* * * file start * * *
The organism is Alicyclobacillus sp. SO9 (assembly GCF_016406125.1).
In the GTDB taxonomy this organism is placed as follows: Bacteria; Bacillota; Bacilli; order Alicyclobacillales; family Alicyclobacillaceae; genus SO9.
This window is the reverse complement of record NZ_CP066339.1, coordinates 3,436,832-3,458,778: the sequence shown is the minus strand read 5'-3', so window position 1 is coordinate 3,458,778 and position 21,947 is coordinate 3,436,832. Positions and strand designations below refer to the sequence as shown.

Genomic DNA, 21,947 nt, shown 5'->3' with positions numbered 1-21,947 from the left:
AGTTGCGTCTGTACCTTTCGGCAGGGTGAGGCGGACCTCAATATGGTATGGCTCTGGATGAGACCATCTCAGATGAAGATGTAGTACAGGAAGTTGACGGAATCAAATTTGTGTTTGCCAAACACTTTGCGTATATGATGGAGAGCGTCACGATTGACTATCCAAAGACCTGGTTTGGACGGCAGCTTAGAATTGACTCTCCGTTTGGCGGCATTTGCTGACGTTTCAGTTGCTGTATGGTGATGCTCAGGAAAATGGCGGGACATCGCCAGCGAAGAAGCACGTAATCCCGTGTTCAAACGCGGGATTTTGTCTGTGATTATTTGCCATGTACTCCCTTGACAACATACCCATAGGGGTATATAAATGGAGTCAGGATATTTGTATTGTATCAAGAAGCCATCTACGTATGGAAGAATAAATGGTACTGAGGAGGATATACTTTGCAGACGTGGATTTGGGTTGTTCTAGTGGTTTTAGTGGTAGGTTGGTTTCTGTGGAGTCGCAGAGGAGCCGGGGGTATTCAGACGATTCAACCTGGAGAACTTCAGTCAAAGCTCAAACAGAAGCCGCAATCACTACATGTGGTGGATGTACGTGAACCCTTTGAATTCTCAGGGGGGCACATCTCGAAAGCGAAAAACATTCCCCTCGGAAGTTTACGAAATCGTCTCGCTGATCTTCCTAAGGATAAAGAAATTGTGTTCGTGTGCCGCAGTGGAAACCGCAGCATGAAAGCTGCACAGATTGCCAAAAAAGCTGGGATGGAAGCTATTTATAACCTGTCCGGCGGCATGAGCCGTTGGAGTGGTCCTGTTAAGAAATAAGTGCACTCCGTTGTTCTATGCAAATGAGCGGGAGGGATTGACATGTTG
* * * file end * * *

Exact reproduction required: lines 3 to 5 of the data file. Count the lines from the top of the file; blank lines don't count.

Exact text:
This window is the reverse complement of record NZ_CP066339.1, coordinates 3,436,832-3,458,778: the sequence shown is the minus strand read 5'-3', so window position 1 is coordinate 3,458,778 and position 21,947 is coordinate 3,436,832. Positions and strand designations below refer to the sequence as shown.

Genomic DNA, 21,947 nt, shown 5'->3' with positions numbered 1-21,947 from the left:
AGTTGCGTCTGTACCTTTCGGCAGGGTGAGGCGGACCTCAATATGGTATGGCTCTGGATGAGACCATCTCAGATGAAGATGTAGTACAGGAAGTTGACGGAATCAAATTTGTGTTTGCCAAACACTTTGCGTATATGATGGAGAGCGTCACGATTGACTATCCAAAGACCTGGTTTGGACGGCAGCTTAGAATTGACTCTCCGTTTGGCGGCATTTGCTGACGTTTCAGTTGCTGTATGGTGATGCTCAGGAAAATGGCGGGACATCGCCAGCGAAGAAGCACGTAATCCCGTGTTCAAACGCGGGATTTTGTCTGTGATTATTTGCCATGTACTCCCTTGACAACATACCCATAGGGGTATATAAATGGAGTCAGGATATTTGTATTGTATCAAGAAGCCATCTACGTATGGAAGAATAAATGGTACTGAGGAGGATATACTTTGCAGACGTGGATTTGGGTTGTTCTAGTGGTTTTAGTGGTAGGTTGGTTTCTGTGGAGTCGCAGAGGAGCCGGGGGTATTCAGACGATTCAACCTGGAGAACTTCAGTCAAAGCTCAAACAGAAGCCGCAATCACTACATGTGGTGGATGTACGTGAACCCTTTGAATTCTCAGGGGGGCACATCTCGAAAGCGAAAAACATTCCCCTCGGAAGTTTACGAAATCGTCTCGCTGATCTTCCTAAGGATAAAGAAATTGTGTTCGTGTGCCGCAGTGGAAACCGCAGCATGAAAGCTGCACAGATTGCCAAAAAAGCTGGGATGGAAGCTATTTATAACCTGTCCGGCGGCATGAGCCGTTGGAGTGGTCCTGTTAAGAAATAAGTGCACTCCGTTGTTCTATGCAAATGAGCGGGAGGGATTGACATGTTG